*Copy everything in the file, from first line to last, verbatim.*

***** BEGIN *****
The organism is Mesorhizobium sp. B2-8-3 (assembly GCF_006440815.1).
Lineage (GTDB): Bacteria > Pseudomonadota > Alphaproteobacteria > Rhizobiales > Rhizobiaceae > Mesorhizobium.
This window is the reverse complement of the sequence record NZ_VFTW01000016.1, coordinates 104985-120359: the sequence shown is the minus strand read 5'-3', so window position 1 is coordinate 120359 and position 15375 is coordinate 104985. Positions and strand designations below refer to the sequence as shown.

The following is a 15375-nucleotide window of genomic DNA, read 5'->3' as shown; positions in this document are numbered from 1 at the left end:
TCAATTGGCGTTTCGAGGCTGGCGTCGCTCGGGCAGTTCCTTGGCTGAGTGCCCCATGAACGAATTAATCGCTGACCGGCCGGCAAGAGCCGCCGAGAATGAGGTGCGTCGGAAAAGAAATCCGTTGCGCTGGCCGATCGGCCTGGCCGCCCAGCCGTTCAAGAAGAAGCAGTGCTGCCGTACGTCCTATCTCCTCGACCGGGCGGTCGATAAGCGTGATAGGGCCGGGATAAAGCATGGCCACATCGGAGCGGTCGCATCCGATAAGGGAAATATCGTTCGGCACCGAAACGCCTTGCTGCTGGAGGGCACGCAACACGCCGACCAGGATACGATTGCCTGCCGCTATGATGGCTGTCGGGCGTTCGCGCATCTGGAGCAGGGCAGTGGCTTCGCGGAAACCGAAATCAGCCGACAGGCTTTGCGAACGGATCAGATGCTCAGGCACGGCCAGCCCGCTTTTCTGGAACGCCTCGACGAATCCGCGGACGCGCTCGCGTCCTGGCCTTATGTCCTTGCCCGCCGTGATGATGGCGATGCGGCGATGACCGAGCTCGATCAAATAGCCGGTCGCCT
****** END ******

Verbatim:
The organism is Mesorhizobium sp. B2-8-3 (assembly GCF_006440815.1).
Lineage (GTDB): Bacteria > Pseudomonadota > Alphaproteobacteria > Rhizobiales > Rhizobiaceae > Mesorhizobium.
This window is the reverse complement of the sequence record NZ_VFTW01000016.1, coordinates 104985-120359: the sequence shown is the minus strand read 5'-3', so window position 1 is coordinate 120359 and position 15375 is coordinate 104985. Positions and strand designations below refer to the sequence as shown.

The following is a 15375-nucleotide window of genomic DNA, read 5'->3' as shown; positions in this document are numbered from 1 at the left end:
TCAATTGGCGTTTCGAGGCTGGCGTCGCTCGGGCAGTTCCTTGGCTGAGTGCCCCATGAACGAATTAATCGCTGACCGGCCGGCAAGAGCCGCCGAGAATGAGGTGCGTCGGAAAAGAAATCCGTTGCGCTGGCCGATCGGCCTGGCCGCCCAGCCGTTCAAGAAGAAGCAGTGCTGCCGTACGTCCTATCTCCTCGACCGGGCGGTCGATAAGCGTGATAGGGCCGGGATAAAGCATGGCCACATCGGAGCGGTCGCATCCGATAAGGGAAATATCGTTCGGCACCGAAACGCCTTGCTGCTGGAGGGCACGCAACACGCCGACCAGGATACGATTGCCTGCCGCTATGATGGCTGTCGGGCGTTCGCGCATCTGGAGCAGGGCAGTGGCTTCGCGGAAACCGAAATCAGCCGACAGGCTTTGCGAACGGATCAGATGCTCAGGCACGGCCAGCCCGCTTTTCTGGAACGCCTCGACGAATCCGCGGACGCGCTCGCGTCCTGGCCTTATGTCCTTGCCCGCCGTGATGATGGCGATGCGGCGATGACCGAGCTCGATCAAATAGCCGGTCGCCT